These red velvet cookies get a double dose of chocolate from cocoa powder and melted semi-sweet chocolate. Coating them in confectioners’ sugar before baking gives them their signature crinkle look.
I think I fell back in love with baking when I started watching the Great British Baking Show last fall. To be fair to baking, I never stopped loving it, I just kind of put the brakes on it for a while.
Then while watching these clever British bakers, I wanted to start baking again too. So I started dabbling on a weekend afternoon, baking some snickerdoodle cookies here or a batch of muffins there. That was last year.
This year I decided to get serious. In the form of baking boot camp. I attended my first session this weekend, and while I knew most of what was going on in our first basics class, I did learn how to identify an under-baked cookie (hint, it sinks in the middle).
My boot camp instructor does not like to bake cookies. To hear her tell it, cookies are an all-afternoon affair. You mix up a dough and then you spend hours baking the darn things a sheet at a time. While this is true, cookies are still my favorite, and I’ve always made a batch of Valentine’s Day cookies.
I usually put my heart-shaped cookie cutter to work on a sugar cookie dough, but this year, I opted to bake these red velvet cookies. I may have rekindled a love for baking, but it’s going to take one heck of a cookie to make me fall in love with rolling out a sugar cookie dough.
Essentially a brownie-like cookie dyed red, the cookies are coated in powdered sugar for a pretty look and sweet taste. I used a 1-ounce container of Wilton no-taste red, but you could certainly opt-out of the dye and enjoy these as a chocolate cookie instead. And who doesn’t love chocolate?
In season 2 of my favorite baking show, baker Glenn explained to the audience that “Baking’s not food on a table. Baking’s a bit of love; that’s why we do it.” Yes. Perfectly said. Enjoy!
Red Velvet Crinkle Cookies
Yield approximately 36 cookies
1 1/2 cups all-purpose flour
1/4 cup Dutch-process cocoa powder
2 teaspoons baking powder
1/2 teaspoon kosher salt
4 ounces semi-sweet chocolate, chopped
1/2 cup butter, softened
1 1/4 cups light brown sugar, firmly packed
1 teaspoon pure vanilla extract
2 large eggs
1 tablespoon red gel food color
1/4-1/2 cup confectioners' sugar
- Whisk together the flour, cocoa powder, baking powder, and salt in a bowl and set aside.
- Melt the chocolate how you see fit. I like to do this by heating a bowl of chocolate in the microwave for 30-seconds at a time, giving it a good stir, then repeating for 30-second increments as needed. You can also melt the chocolate in a heatproof bowl set over a pot of gently simmering water. Just be sure not to let the bowl touch the water and stir the melting chocolate often.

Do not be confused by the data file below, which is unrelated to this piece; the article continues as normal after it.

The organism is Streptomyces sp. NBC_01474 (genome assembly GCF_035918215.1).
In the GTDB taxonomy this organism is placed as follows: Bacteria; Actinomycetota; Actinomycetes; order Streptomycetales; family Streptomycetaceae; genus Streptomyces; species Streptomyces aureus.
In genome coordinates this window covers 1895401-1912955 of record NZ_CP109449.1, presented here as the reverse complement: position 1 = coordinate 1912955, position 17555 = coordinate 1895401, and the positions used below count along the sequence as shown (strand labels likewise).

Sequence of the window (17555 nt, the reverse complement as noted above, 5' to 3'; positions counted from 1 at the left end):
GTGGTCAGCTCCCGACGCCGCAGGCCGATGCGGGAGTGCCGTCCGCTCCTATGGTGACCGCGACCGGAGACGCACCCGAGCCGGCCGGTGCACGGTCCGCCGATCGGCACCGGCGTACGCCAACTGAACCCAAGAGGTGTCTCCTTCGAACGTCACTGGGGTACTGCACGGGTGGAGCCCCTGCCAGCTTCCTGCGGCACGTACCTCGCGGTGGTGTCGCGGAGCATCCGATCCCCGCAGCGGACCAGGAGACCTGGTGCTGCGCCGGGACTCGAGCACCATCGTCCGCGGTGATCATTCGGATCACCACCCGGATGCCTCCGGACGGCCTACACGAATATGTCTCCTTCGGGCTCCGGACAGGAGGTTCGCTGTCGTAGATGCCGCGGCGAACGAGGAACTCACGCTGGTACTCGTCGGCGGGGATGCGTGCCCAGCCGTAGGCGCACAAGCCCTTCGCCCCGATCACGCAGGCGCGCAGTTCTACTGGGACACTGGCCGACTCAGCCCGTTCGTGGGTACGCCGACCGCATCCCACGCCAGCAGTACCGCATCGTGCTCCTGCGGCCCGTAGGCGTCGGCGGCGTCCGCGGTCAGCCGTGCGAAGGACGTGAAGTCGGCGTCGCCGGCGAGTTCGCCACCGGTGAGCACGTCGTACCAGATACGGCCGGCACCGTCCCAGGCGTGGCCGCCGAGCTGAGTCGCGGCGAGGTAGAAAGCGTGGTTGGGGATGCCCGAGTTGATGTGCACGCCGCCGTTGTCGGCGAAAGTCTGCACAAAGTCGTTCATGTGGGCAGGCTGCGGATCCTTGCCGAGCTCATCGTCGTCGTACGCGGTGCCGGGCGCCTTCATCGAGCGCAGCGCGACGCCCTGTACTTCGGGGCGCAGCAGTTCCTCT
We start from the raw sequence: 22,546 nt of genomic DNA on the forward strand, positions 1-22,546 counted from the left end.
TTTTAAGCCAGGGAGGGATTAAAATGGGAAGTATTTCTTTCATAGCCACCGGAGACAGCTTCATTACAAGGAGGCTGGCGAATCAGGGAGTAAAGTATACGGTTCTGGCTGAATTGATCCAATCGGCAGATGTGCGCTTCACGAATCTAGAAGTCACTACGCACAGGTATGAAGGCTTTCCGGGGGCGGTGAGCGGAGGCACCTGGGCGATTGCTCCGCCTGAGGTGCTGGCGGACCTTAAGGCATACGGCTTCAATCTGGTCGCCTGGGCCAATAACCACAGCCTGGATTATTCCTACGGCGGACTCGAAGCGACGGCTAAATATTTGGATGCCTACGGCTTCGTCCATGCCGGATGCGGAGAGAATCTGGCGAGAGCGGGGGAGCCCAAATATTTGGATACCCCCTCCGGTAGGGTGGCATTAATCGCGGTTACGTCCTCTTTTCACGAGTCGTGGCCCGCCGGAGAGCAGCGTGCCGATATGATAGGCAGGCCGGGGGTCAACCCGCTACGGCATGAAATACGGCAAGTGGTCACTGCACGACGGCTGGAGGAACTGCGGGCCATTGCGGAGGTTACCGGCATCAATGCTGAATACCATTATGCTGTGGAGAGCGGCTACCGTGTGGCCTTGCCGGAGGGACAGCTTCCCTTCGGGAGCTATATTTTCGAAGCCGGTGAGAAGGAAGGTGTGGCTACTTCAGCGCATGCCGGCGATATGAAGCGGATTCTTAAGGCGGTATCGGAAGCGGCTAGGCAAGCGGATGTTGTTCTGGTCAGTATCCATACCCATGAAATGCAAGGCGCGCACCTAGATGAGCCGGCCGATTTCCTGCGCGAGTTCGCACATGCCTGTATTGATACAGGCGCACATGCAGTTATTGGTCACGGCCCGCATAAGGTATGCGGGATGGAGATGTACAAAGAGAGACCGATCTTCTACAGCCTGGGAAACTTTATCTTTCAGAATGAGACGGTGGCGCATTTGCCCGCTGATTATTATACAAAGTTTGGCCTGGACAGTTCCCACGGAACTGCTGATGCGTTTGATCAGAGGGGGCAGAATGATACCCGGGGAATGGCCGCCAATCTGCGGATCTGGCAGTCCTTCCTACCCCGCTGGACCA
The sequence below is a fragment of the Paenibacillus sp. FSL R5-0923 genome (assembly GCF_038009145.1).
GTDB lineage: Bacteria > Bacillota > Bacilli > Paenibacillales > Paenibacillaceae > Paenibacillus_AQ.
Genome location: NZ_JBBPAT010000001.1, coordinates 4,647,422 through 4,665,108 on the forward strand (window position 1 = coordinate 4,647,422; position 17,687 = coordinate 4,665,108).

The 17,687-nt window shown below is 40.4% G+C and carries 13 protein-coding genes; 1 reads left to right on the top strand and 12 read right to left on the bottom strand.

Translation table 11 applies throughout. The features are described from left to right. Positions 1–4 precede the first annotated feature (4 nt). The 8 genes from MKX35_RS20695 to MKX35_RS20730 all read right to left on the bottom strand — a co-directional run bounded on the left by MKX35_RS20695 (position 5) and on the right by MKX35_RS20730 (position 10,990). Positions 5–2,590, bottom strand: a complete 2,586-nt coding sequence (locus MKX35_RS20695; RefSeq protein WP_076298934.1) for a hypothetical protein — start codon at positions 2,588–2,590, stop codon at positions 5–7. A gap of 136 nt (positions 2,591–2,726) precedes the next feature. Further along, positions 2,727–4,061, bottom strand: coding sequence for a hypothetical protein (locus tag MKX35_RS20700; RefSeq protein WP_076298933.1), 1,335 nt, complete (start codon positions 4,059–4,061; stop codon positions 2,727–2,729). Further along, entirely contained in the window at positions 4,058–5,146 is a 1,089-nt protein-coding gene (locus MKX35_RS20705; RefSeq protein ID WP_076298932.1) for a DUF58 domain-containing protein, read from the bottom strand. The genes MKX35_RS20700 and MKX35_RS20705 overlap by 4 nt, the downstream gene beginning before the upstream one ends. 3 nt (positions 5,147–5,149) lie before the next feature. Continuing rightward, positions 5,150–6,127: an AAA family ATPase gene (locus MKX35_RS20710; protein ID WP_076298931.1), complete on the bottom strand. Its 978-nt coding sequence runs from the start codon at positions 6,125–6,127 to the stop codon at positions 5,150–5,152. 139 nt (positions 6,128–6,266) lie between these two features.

- Beat the butter and brown sugar together on medium-speed until creamy, about two to three minutes.
- Add the vanilla and the eggs, one at a time, beating well after each addition.
- Next beat in the melted chocolate and red food coloring.
- Reduce the mixer speed to low and stir in the dry ingredients you set aside earlier. Beat just until incorporated; the dough will be thick and may look dry.
- Cover and refrigerate the dough for at least one hour.
- When the dough has chilled, scoop one tablespoon at a time and roll it into a ball. Repeat until all of the dough is rolled into balls. If the dough starts to feel soft, return it to the refrigerator to firm up.
- Roll the cookie dough balls in the confectioners' sugar until well-coated. Just when you think the dough balls are coated enough, give them another roll in the sugar. This will help create the "crackle" finish once baked. The sugar might cling to the dough in uneven patches.
- Place the prepared cookies on parchment-lined baking sheets and lightly flatten them with the palm of your hand.
- Bake at 350 degrees F until deep cracks appear and the cookies look set, about 14 minutes.
- Allow to cool on the baking sheets for about five minutes, then transfer to wire racks to finish cooling.
I used only 1/4 cup of confectioners' sugar, but I suggested up to 1/2 cup as you may find it easier to coat the cookie dough balls if you work with more sugar than will ultimately coat the cookies.